Goh showed no emotion as the judge read the charges against him -- naming the victims one by one.
After the brief court hearing, District Attorney Nancy O'Malley told reporters the murders were brutal and vicious.
"The scope of this murderous rampage is really unprecedented here in Alameda County," O'Malley said. "The defendant went to the school with a .45 caliber weapon; he also had four, fully-loaded magazines of ammunition."
Goh was apparently upset with the school and left in November with his tuition fully paid.
"There is some information that the defendant wanted some money back for tuition he had paid," O'Malley said.
There is also now an explanation of why he left abruptly after the shooting.
"Our indication [is] that he just left; he just wasn't able to continue the pattern because some people had left the building already and there were calls were being made to 911," Oakland Police Chief Howard Jordan said.
Jordan says Goh has confessed to the murders and that he is cooperating with investigators, even though he does not appear to be remorseful.
Goh's motive appears to be revenge. Police say he was angry at a female school administrator and had a grudge against classmates for teasing him about his broken English and his awkward behavior. O'Malley says people at the school recall One Goh as a loner, "what some might call a loser," she said.
Goh had a history of financial problems when he lived in Virginia, prior to moving to the Bay Area. He was deeply in debt but has no criminal record.
ABC7 has learned that Goh's last job before he enrolled at Oikos University was at a Korean supermarket in Daly City where he worked with his father. Store management declined comment.
Goh had previously worked at an Asian food wholesale distributor in San Mateo. A source says Goh was fired because he was not the right guy for the job.
Goh says officials believe Goh acted alone.
Goh will be back in court on April 30 to enter a plea.
Search continues for weapon
Divers went back in the water Wednesday to search for the gun used in the shootings. They believe Goh tossed a .45 semi-automatic handgun into the Oakland estuary. A 31-foot safe boat with a sonar device was brought in to expand the search, conducted by the Alameda County Sheriff's Department.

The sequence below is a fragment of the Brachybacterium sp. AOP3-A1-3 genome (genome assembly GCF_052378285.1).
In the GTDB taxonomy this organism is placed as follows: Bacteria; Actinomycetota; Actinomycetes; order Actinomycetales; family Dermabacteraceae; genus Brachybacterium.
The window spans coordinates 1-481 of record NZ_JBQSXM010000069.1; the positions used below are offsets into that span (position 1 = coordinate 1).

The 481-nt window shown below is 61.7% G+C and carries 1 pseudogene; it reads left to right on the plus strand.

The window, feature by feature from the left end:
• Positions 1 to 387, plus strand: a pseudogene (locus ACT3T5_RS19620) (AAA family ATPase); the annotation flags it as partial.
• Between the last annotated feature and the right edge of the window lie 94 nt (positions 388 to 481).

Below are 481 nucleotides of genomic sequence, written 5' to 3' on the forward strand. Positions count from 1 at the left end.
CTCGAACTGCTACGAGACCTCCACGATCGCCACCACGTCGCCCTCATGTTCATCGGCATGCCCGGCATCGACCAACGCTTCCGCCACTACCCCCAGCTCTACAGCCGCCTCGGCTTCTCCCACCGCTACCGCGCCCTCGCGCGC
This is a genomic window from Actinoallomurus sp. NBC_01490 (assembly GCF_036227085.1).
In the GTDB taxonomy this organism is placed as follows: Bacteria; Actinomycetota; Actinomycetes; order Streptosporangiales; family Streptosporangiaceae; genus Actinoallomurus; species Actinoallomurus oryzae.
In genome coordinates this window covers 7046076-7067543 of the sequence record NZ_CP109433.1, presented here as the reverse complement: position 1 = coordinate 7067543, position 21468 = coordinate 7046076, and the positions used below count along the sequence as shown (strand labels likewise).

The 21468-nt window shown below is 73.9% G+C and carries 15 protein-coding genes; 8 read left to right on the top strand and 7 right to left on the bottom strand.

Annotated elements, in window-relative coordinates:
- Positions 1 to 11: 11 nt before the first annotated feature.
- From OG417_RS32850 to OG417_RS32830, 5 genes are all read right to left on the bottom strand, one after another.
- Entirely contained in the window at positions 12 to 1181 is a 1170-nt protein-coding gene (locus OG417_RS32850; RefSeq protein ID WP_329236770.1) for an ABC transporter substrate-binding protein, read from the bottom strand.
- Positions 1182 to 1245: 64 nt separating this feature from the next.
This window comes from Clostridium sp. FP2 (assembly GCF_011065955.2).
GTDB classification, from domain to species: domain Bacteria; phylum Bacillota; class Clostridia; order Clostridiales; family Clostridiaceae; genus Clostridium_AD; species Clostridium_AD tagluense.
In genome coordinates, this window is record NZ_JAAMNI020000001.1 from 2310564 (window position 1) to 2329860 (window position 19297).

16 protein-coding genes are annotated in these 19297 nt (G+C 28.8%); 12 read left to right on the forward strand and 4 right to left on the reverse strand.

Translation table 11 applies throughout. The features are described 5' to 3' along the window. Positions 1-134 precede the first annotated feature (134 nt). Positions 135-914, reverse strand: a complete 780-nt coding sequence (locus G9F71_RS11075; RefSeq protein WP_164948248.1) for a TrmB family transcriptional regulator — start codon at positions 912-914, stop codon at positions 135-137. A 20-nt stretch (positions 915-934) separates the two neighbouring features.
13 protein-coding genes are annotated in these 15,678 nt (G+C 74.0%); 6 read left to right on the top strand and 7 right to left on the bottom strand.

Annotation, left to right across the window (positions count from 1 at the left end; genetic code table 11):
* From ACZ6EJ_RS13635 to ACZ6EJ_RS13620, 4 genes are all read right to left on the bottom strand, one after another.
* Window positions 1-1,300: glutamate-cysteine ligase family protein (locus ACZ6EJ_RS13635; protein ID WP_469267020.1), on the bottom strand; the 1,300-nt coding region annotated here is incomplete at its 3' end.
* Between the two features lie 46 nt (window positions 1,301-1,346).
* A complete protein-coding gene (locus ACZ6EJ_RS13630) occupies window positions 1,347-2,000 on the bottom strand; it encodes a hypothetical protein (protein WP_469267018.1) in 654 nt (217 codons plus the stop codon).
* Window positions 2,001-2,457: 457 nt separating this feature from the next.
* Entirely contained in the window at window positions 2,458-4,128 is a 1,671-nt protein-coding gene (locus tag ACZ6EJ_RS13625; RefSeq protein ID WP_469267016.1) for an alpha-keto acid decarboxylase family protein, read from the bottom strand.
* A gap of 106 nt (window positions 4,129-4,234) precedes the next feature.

"Searching for an item this small in this estuary with these conditions and the rocks is like searching for a needle in a haystack," Alameda County Sheriff's Department spokesperson J.D. Nelson said.
Within an hour, the safe boat stopped to mark its location. That's when the dive team was called in. Divers, tied onto a line, tried to drop into the water, but murky conditions make it hard for even the most experienced divers.
"Even in the best of conditions, the visibility is near zero, so whether you are at high noon in daylight or midnight, the divers under water, it's no difference to them," Nelson said.
Tuesday, the dive team worked into the morning hours, but found nothing. Wednesday's search also proved unsuccessful.
School's nursing program under scrutiny
Oikos University has been on the radar of state regulators for some time because so many of the students who graduate from its nursing program can't pass the rigorous national licensing exam.
"The issue with the school is, 'Are the students even qualified to take that exam in the first place,'" Department of Consumer Affairs spokesperson Russ Heimerich said.
The statewide average for nursing students passing the test is 75 percent; 65 percent is considered acceptable. In 2010, just 58 percent of the Oikos nursing graduatess passed; last year, just 41 percent.
"Their accreditation will likely be made provisional and it will be given some time to bring up that pass rate and if they don't then their accreditation will be withdrawn," Heimerich said.
He says the state will work with the university as it analyzes the problem and develops a corrective plan. But all that is on hold; classes re cancelled as the school and people from throughout the Bay Area mourn the students and staff who lost their lives.
Students picked up vehicles
Thursday night some students were able to get their cars out of a parking lot at Oikos University. Their cars were being held since Monday's shooting because they were part of the roped off crime scene.
Crime scene technicians are continuing their work inside the building on Edgewater Drive. The floor of the main hallway is still littered with evidence markers, but police won't say if they are shell casings.
Vic Lee, Lyanne Melendez, Carolyn Tyler, and John Alston contributed to this report.